3. Grease 12 mini muffin tins. Either roll out the dough then fit into the tartlet tins. Or, pinch about 1 tsp of dough and press into the tins to distribute the dough evenly. Don't make shells too thick. Freeze for 15-30 minutes while the oven is preheating.
4. Bake for 10-12 minutes at 350 degrees F or until lightly golden and fully baked. Cool. When cool enough to touch, remove from tins and fill as desired. The pre-baked, unfilled shells can be kept at room temperature for up to 1 week airtight.
Tuesday, April 27, 2010
These remind me a little of the now well-known featured on Regis and Kelly Compost Cookies by Momofuku's Milk Bar. No, they don't have potato chips or pretzels in them but they sure have a ton of other delicious goodies including nuts, dried fruit, coconut and 2 whole cups of chocolate chunks.
Tremendously versatile and adaptible to whatever you have on hand, these were a pleasure to make. The combination of textures and contrast of colors also makes them look pretty on a platter. I made the recipe into bars instead of cookies because I prefer the chewier, moister texture of a bar and the ease of stacking them for easy transport and serving. It's so much harder to over-bake a bar than a cookie.
For the recipe and to see what she baked up, visit TWD's Mary of Popsicles and Sandy Feet.
Sunday, April 25, 2010
This is embarrassing and totally ridiculous. I spent $70 on baking ingredients at Walmart yesterday. The crazy thing is that even though it sounds like a lot of money to spend, I came home with double the amount of stuff I could have bought in Canada. I used to think that the $20 limit on dairy products from the USA coming back into Canada was pretty high but now I find myself exceeding it and hoping they don't ask me too many questions about the break-down of my spending. Did you know you are only allowed 2 dozen eggs per person?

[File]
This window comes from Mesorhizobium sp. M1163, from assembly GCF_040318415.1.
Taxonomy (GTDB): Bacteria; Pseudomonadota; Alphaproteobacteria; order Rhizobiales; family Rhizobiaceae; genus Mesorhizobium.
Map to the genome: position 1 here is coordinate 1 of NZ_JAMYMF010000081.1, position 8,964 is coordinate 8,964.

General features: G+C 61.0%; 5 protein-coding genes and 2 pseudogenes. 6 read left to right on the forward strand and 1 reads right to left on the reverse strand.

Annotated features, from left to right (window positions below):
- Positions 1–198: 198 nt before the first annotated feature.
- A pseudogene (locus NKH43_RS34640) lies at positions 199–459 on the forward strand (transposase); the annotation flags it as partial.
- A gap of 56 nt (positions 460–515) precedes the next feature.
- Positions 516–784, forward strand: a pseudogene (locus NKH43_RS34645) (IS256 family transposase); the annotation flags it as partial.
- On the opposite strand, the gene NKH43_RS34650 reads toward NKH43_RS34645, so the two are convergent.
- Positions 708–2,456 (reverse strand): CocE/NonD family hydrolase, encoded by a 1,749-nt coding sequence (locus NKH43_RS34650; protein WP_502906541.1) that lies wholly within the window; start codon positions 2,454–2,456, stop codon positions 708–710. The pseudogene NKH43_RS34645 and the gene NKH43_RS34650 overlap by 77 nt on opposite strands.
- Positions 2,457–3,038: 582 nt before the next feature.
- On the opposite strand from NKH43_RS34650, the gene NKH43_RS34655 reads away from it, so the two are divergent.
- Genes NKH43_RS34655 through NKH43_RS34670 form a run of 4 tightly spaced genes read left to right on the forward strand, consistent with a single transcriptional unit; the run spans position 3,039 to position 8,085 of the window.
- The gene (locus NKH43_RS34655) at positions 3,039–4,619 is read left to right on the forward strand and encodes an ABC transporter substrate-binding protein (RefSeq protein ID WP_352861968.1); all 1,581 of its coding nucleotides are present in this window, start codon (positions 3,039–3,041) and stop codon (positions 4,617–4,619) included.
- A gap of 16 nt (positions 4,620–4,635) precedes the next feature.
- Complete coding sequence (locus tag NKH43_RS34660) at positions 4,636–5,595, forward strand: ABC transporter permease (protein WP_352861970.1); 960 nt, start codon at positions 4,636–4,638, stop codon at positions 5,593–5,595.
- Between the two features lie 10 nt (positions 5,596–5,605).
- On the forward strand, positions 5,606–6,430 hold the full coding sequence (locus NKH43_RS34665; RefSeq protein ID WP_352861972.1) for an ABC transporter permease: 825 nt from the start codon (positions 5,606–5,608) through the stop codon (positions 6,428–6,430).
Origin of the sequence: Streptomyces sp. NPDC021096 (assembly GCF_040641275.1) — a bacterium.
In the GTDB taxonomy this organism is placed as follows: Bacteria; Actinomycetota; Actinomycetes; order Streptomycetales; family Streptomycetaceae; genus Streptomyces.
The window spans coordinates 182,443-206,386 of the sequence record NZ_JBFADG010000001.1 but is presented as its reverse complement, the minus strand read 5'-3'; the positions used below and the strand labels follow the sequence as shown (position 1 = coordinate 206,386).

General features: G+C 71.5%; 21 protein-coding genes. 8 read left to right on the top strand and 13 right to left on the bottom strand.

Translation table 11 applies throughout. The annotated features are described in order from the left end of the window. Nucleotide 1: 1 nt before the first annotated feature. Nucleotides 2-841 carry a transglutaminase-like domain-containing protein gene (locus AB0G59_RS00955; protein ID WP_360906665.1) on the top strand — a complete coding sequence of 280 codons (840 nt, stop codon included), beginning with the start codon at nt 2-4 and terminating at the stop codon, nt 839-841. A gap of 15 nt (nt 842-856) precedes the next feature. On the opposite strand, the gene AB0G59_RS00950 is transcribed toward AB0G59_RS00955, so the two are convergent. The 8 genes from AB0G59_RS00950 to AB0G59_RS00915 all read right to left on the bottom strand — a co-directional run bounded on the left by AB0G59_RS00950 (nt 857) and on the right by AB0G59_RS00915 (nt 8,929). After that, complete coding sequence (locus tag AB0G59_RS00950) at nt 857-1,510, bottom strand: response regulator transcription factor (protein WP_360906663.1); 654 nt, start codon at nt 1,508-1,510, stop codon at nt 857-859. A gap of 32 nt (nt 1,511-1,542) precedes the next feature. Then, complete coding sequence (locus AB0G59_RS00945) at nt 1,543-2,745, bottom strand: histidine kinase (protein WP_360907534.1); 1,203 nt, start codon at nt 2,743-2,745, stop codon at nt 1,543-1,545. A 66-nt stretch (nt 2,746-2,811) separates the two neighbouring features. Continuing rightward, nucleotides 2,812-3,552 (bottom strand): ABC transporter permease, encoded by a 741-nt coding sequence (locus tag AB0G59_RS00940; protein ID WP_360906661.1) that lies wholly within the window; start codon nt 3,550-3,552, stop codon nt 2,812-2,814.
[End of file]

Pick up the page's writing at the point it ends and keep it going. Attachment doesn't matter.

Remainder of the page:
Other than spending way too much and feeling guilty about it now, I had an amazing day. My 'day of freedom'! I felt like a teenager again. My ex had my son for the weekend and I had nobody to be accountable to but MOI. It felt amazing. I haven't felt so light and carefree in a very very long time. I went where I wanted to, I ate where/when/what I wanted to, I turned off my cell phone and basically disappeared for 13 hours. OK, enough about my trip, back to this delicious cake-mix-based cake.
The recipe comes from a Duncan Hines book that is quite similar to The Cake Mix Doctor. However, I dare say it's better! After all, it bears the Duncan Hines name on it and aren't they THE cake mix people? If you're in a cake mix mood (or come across some cake mix on sale like I did at Walmart), try this recipe. It works with any kind - yellow, white, butter pecan, etc.
**Tip** Make extra streusel topping and store in the freezer. Then it's easy and right at your fingertips when you want to add that little extra to muffins. It's also a time saver (and saves me from dragging out the food processor) when you find yourself unexpectedly in the mood to make coffee cake!
I brought this cake to work and a few comments I got were:
"Shh.... I had 4 pieces, it's so good!"
"OMG. I love you and hate you all at the same time for bringing this in."
"There goes my diet!"
Chocolate Chip Crumb Cake
9x13 inch cake | adapted from Duncan Hines' Cake Mix Magic
1 pkg (18.25 oz) yellow cake mix
1 pkg vanilla instant pudding powder
1 1/3 cup sour cream
1/4 cup oil
1 cup mini chocolate chips
1/2 cup butter
1/2 cup flour
1/2 cup rolled oats
1/4 cup brown sugar
1. Preheat oven to 350 degrees F. Grease 9 x 13 pan.
2. Combine first 6 ingredients into a batter. Pour into prepared pan, spreading out to the edges.
3. Make streusel by mixing melted butter into flour brown sugar and rolled oats mixture so it resembles slightly clumpy wet sand. Sprinkle over batter evenly.
4. Bake 35-45 minutes until toothpick comes out with just a few crumbs clinging to it. This is a soft and tender cake so it might be a bit crumbly if you don't let it cool enough.
Friday, April 23, 2010
So moist and flavorful. They are finely textured with a slight tang from the sour cream that complements the light lemon flavor of the muffin. They are more cake-like than muffin-like but that's maybe why I like them so much. A nutty streusel is the perfect topping to finish these off, making the tops of these muffins simply fantastic.
Sour Cream Lemon Blueberry Muffins
Makes 12 | adapted from Marcy Goldman
1/4 cup butter
1/4 cup shortening
1 1/4 cup sugar
1 tsp vanilla
1 lemon, zest and juice of
1 cup sour cream
2 tbsp milk or water
2 1/4 cup flour
2 tsp baking powder
1 tsp baking soda
1/2 tsp salt
1 1/2 cups blueberries
2 tbsp butter, melted
1/4 cup finely chopped walnuts
1/4 cup brown sugar
2 tbsp flour
1. Preheat oven to 350 degrees F. Line 12 muffin tins. Combine flour, powder, soda and salt in a small bowl.